I wrote an old post about the need for sports teams to maximize variance (instead of maximizing expectation) when they’re trailing in a game. A basketball team down by 2 with a few seconds left should take a three-pointer, football teams trailing by two touchdowns should attempt a 2-point conversion each time, and hockey teams should pull their goalies earlier.
The Eagles’ situation was similar: they weren’t trailing, but they were underdogs.
After being Super Bowl favorites for a large part of the year, the Eagles’ odds of winning the title dropped to 14:1 after their star was injured. And with this kind of season, no fan in Philadelphia really cares if they lose in the second or third round of playoffs. It’s Super Bowl or bust, and you’re not winning the Super Bowl with a bad quarterback.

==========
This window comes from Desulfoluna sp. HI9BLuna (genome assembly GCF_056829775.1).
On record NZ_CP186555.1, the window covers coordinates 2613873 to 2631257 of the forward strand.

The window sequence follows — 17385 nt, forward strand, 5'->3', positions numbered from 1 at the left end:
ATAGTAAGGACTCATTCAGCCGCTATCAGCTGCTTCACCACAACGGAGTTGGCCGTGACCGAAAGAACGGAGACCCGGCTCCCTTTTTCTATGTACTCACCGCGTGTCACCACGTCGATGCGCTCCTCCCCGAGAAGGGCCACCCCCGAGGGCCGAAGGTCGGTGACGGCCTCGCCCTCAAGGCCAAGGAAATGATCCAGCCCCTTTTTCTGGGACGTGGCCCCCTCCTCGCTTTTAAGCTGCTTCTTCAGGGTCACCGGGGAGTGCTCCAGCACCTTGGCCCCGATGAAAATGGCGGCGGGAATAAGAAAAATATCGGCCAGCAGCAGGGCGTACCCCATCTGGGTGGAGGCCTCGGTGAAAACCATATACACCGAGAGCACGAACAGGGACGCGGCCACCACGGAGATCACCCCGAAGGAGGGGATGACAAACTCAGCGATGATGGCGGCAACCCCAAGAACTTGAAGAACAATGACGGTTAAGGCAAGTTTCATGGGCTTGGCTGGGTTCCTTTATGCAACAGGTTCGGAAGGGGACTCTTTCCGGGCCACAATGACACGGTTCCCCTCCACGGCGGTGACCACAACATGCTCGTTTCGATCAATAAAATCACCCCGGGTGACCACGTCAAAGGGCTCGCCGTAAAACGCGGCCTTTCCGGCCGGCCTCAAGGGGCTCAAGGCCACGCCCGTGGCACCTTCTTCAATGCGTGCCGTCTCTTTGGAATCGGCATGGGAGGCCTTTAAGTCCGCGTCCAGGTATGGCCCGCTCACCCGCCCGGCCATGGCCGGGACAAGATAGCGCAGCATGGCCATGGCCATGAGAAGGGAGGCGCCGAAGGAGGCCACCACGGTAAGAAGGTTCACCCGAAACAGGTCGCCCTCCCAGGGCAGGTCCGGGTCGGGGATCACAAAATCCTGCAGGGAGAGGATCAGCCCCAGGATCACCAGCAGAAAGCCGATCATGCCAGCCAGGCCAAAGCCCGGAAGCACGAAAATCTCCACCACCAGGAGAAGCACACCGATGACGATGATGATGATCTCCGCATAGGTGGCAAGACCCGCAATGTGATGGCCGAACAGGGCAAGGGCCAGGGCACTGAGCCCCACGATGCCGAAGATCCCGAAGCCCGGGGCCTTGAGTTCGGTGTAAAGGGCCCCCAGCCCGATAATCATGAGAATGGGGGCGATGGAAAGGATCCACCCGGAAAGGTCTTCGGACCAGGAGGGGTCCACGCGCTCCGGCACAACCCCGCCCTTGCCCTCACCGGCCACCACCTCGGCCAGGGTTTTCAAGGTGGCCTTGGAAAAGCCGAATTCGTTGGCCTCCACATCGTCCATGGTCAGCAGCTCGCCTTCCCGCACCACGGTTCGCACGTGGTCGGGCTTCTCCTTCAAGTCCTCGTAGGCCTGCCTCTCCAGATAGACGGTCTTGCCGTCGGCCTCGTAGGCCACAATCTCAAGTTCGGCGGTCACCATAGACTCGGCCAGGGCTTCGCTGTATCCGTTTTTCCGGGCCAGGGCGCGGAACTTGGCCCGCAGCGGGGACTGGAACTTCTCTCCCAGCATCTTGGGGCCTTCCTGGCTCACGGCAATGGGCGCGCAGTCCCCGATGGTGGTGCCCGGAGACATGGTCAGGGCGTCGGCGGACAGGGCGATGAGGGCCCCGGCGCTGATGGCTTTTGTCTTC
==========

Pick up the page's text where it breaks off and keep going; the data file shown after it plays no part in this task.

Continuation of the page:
So what do you do if you’re the Eagles’ (or Jaguars’) coach? You just assume that your quarterback is good enough to win the Super Bowl, and plan from there.
The logic is simple: the Eagles will win if Foles is good and they let him throw it. If he’s actually the terrible passer that went 4/11 in the Eagles’ last regular season game, they aren’t lifting the trophy whether they let him throw it or not. So let him throw it!
Nick Foles completed 77% of his passes against the Falcons, including a crazy throw that bounced off an Atlanta defender’s knee into the hands of an Eagles receiver. The Eagles got lucky, and they won.